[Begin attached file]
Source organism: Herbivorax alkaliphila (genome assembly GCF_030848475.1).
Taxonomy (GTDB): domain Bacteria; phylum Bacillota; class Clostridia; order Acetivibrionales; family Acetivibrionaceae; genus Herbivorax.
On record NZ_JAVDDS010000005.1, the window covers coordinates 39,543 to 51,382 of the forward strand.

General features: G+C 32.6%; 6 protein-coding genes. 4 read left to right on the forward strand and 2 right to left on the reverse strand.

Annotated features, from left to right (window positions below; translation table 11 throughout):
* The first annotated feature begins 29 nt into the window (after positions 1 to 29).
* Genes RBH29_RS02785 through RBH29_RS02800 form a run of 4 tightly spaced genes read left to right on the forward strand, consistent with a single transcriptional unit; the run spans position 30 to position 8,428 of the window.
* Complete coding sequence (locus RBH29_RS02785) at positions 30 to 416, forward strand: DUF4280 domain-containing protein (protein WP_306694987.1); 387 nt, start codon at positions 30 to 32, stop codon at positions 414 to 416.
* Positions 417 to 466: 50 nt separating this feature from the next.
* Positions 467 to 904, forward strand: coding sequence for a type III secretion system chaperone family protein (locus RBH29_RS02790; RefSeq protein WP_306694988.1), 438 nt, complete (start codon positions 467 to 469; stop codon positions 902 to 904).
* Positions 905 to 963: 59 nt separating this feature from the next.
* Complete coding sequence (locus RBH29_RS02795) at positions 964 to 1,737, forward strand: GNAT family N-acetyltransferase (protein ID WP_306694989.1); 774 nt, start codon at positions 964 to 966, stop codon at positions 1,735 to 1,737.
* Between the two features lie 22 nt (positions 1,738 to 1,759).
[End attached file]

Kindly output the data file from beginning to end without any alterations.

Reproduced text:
Source organism: Herbivorax alkaliphila (genome assembly GCF_030848475.1).
Taxonomy (GTDB): domain Bacteria; phylum Bacillota; class Clostridia; order Acetivibrionales; family Acetivibrionaceae; genus Herbivorax.
On record NZ_JAVDDS010000005.1, the window covers coordinates 39,543 to 51,382 of the forward strand.

General features: G+C 32.6%; 6 protein-coding genes. 4 read left to right on the forward strand and 2 right to left on the reverse strand.

Annotated features, from left to right (window positions below; translation table 11 throughout):
* The first annotated feature begins 29 nt into the window (after positions 1 to 29).
* Genes RBH29_RS02785 through RBH29_RS02800 form a run of 4 tightly spaced genes read left to right on the forward strand, consistent with a single transcriptional unit; the run spans position 30 to position 8,428 of the window.
* Complete coding sequence (locus RBH29_RS02785) at positions 30 to 416, forward strand: DUF4280 domain-containing protein (protein WP_306694987.1); 387 nt, start codon at positions 30 to 32, stop codon at positions 414 to 416.
* Positions 417 to 466: 50 nt separating this feature from the next.
* Positions 467 to 904, forward strand: coding sequence for a type III secretion system chaperone family protein (locus RBH29_RS02790; RefSeq protein WP_306694988.1), 438 nt, complete (start codon positions 467 to 469; stop codon positions 902 to 904).
* Positions 905 to 963: 59 nt separating this feature from the next.
* Complete coding sequence (locus RBH29_RS02795) at positions 964 to 1,737, forward strand: GNAT family N-acetyltransferase (protein ID WP_306694989.1); 774 nt, start codon at positions 964 to 966, stop codon at positions 1,735 to 1,737.
* Between the two features lie 22 nt (positions 1,738 to 1,759).